Nick Sheridan was an honorable-mention all-conference quarterback his senior year at Saline High. He walked on to Michigan's football team the next year and wasn't awarded a scholarship until this summer.
TONY DING / AP
ANN ARBOR - Nick Sheridan said this week that playing the role of underdog is overrated.
He should know.
While other major college quarterbacks his age were busy racking up all-state and All-American accolades in high school in 2005, Sheridan was an honorable-mention all-conference quarterback his senior year at Saline High. He walked on to Michigan's football team the next year and wasn't awarded a scholarship until this summer.
Paired against a taller, more gifted, and highly recruited Steven Threet to be the Wolverines' quarterback in 2008, it was Sheridan who took the first snaps against Utah on opening day. And it is Sheridan who will start against 10th-ranked and heavily favored Ohio State Saturday.
While Sheridan refuses to see himself as a David in a world full of Goliaths, he recognizes the odds he's overcome to find himself in this position heading into UM's biggest and last game this year.
"I've thought of that, but I don't pay attention to that or get overwhelmed by the fact that I came in as a walk-on and now I'm starting against Ohio State," Sheridan said. "That doesn't change anything."
Sheridan is starting against the Buckeyes because Threet suffered a separated shoulder in the fourth quarter last week against Northwestern. Sheridan started that game, too, because Threet had missed practice time after the concussion he incurred Nov. 1 against Purdue.
That concussion forced Threet to miss UM's game against Minnesota Nov. 8, which opened the door for Sheridan to have his best collegiate performance. He completed 18 of 30 passes for 203 yards and a touchdown with no turnovers, leading the Wolverines to a decisive victory.
But that outstanding performance was followed by a clunker in a 21-14 loss to Northwestern. Like the entire team, Sheridan couldn't carry over the momentum from one week to the next.
"I don't know if you can pinpoint what exactly changed between Minnesota and Northwestern," said Sheridan, who was 8-of-29 for 61 yards against the Wildcats. "It's just a few plays here or there that can get you out of rhythm, stunt drives, or keep you from getting things going."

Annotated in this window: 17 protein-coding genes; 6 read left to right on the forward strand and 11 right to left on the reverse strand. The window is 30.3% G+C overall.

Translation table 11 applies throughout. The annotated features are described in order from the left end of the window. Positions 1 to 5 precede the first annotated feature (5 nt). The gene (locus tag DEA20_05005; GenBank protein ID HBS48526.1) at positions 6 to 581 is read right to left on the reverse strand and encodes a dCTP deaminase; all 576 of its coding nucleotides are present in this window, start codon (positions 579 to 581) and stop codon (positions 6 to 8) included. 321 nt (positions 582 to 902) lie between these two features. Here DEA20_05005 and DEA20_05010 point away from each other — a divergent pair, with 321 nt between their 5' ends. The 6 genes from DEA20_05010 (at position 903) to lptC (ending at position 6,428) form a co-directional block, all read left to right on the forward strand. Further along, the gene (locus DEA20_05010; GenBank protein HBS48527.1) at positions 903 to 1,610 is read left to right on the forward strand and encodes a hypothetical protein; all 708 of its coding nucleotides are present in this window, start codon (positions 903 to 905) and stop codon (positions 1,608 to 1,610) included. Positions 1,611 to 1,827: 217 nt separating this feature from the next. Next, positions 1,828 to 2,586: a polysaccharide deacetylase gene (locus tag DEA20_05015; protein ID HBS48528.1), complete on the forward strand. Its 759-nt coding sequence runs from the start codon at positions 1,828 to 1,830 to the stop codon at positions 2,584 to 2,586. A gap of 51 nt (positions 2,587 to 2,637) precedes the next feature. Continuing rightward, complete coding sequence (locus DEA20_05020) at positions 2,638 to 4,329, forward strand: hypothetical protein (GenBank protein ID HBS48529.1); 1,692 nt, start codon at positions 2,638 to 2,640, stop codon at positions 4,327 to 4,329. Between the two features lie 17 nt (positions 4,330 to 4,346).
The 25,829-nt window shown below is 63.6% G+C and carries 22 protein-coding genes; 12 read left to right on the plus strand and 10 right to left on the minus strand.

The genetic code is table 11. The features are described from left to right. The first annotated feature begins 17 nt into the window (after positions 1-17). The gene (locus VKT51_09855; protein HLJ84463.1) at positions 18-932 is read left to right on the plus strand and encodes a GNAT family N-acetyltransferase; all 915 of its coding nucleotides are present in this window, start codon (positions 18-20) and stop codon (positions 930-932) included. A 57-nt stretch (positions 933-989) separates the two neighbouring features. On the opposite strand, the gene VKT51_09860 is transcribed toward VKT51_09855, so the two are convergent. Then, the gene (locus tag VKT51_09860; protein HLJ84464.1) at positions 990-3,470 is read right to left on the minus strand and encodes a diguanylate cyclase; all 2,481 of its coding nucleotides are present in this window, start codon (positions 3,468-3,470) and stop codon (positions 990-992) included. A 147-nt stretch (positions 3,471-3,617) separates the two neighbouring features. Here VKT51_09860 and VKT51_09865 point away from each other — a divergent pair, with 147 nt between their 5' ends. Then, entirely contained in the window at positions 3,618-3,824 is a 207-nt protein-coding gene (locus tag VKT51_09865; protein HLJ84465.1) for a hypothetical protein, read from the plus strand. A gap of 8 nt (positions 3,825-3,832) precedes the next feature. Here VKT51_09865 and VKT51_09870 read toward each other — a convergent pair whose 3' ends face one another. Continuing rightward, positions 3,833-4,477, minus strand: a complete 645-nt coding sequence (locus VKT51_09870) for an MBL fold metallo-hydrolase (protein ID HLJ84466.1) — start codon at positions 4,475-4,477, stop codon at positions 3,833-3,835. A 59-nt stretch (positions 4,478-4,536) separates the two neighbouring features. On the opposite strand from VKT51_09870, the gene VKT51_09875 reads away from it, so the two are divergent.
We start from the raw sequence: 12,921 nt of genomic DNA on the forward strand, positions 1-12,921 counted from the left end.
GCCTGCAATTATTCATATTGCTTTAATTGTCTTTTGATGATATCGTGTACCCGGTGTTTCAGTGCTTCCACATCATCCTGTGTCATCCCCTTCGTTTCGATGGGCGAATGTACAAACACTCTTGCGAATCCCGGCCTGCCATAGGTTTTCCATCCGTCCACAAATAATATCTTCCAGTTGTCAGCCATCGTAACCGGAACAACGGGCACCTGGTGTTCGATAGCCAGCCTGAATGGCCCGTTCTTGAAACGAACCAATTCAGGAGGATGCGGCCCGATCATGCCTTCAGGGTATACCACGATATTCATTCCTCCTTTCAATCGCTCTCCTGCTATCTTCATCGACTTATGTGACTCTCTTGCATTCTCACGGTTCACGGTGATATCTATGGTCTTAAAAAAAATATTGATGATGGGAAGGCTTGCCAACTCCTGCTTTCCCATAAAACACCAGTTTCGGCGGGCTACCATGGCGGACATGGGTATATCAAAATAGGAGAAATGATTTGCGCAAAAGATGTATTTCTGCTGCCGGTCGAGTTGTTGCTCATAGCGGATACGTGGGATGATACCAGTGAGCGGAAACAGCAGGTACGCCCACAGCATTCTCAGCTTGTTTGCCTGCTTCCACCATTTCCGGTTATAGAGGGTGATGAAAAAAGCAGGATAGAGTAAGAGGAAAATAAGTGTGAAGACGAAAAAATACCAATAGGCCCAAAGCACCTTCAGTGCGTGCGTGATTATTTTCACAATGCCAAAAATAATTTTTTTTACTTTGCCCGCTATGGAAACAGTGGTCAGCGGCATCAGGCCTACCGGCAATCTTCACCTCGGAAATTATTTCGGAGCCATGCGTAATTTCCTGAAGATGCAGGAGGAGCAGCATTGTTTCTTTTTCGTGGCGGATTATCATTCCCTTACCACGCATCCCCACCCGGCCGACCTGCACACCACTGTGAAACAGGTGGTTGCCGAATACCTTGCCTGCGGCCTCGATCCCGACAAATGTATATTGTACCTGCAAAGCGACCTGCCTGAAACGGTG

Sheridan's father, Bill Sheridan, was an assistant coach at UM from 2002-04, and it's no secret Bill's son wants to follow in his footsteps. Sheridan said his desire to one day be a coach led to speculation that he enrolled at UM not to play football, but to be a student assistant coach and learn for later in life.
He dismissed that story as rumor this week.
"I think people are blowing that up," Sheridan said. "I didn't come to Michigan to be a student coach. I came as a player and I came to play football and compete."
Wolverines coach Rich Rodriguez, who was a former walk-on at West Virginia, declined to say this week if Sheridan or Threet had a grasp on the position heading into next year.
Threet started eight games and both received their first true experience playing quarterback in college this season, but neither is perceived as fitting Rodriguez's spread-option offense.
"It's a team game but your offense always centers around your quarterback first and foremost," Rodriguez said last week. "Our guys are getting better with it. And obviously we can recruit guys to that position, which we are. We'll be in a lot better situation at quarterback in the years to come, both with depth and as far as guys understanding and grasping the system, than we are right now."
Rodriguez said yesterday that the third member of UM's current quarterback picture, part-time receiver and freshman Justin Feagin, has healed from a freak finger injury last week and will prepare to play against the Buckeyes.
But the responsibility of running Rodriguez's offense, if only for one last time, will likely be with Sheridan. He'll carry that burden in front of a hostile Columbus crowd and opposite a stingy Buckeyes defense.
"It's a big challenge for me, but it's a big challenge for our team, and it always is," Sheridan said. "It's a big deal."
BABB GONE: Sophomore receiver Zion Babb is no longer on the team, Rodriguez said yesterday during the Big Ten coaches weekly teleconference.
Rodriguez said Babb and the Wolverines parted ways Sunday night, but didn't give a reason for the split.
"He has not been on the travel squad the past couple weeks," Rodriguez said. "I still need to talk to him, but he certainly won't be playing in this ballgame."
Babb played in six games and had two catches for 45 yards.
Contact Joe Vardon at: